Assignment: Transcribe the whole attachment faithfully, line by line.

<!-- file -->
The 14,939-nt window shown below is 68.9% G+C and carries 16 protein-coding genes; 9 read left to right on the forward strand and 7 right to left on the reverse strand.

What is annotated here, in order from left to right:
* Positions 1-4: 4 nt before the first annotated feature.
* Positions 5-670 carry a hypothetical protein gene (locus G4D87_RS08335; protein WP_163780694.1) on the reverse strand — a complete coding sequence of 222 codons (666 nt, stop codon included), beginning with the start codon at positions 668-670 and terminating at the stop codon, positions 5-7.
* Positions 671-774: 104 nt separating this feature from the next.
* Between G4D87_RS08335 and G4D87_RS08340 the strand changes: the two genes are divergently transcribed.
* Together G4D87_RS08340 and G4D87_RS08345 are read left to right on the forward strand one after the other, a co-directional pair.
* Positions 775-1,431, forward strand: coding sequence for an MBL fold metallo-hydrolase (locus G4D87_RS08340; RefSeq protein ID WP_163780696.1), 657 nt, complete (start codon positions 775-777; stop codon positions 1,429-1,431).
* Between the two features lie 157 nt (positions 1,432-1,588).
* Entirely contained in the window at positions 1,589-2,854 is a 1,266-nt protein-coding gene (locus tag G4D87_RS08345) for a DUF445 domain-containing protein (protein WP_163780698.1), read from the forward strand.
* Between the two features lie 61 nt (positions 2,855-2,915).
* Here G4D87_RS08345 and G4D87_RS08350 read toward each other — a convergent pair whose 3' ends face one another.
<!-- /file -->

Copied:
The 14,939-nt window shown below is 68.9% G+C and carries 16 protein-coding genes; 9 read left to right on the forward strand and 7 right to left on the reverse strand.

What is annotated here, in order from left to right:
* Positions 1-4: 4 nt before the first annotated feature.
* Positions 5-670 carry a hypothetical protein gene (locus G4D87_RS08335; protein WP_163780694.1) on the reverse strand — a complete coding sequence of 222 codons (666 nt, stop codon included), beginning with the start codon at positions 668-670 and terminating at the stop codon, positions 5-7.
* Positions 671-774: 104 nt separating this feature from the next.
* Between G4D87_RS08335 and G4D87_RS08340 the strand changes: the two genes are divergently transcribed.
* Together G4D87_RS08340 and G4D87_RS08345 are read left to right on the forward strand one after the other, a co-directional pair.
* Positions 775-1,431, forward strand: coding sequence for an MBL fold metallo-hydrolase (locus G4D87_RS08340; RefSeq protein ID WP_163780696.1), 657 nt, complete (start codon positions 775-777; stop codon positions 1,429-1,431).
* Between the two features lie 157 nt (positions 1,432-1,588).
* Entirely contained in the window at positions 1,589-2,854 is a 1,266-nt protein-coding gene (locus tag G4D87_RS08345) for a DUF445 domain-containing protein (protein WP_163780698.1), read from the forward strand.
* Between the two features lie 61 nt (positions 2,855-2,915).
* Here G4D87_RS08345 and G4D87_RS08350 read toward each other — a convergent pair whose 3' ends face one another.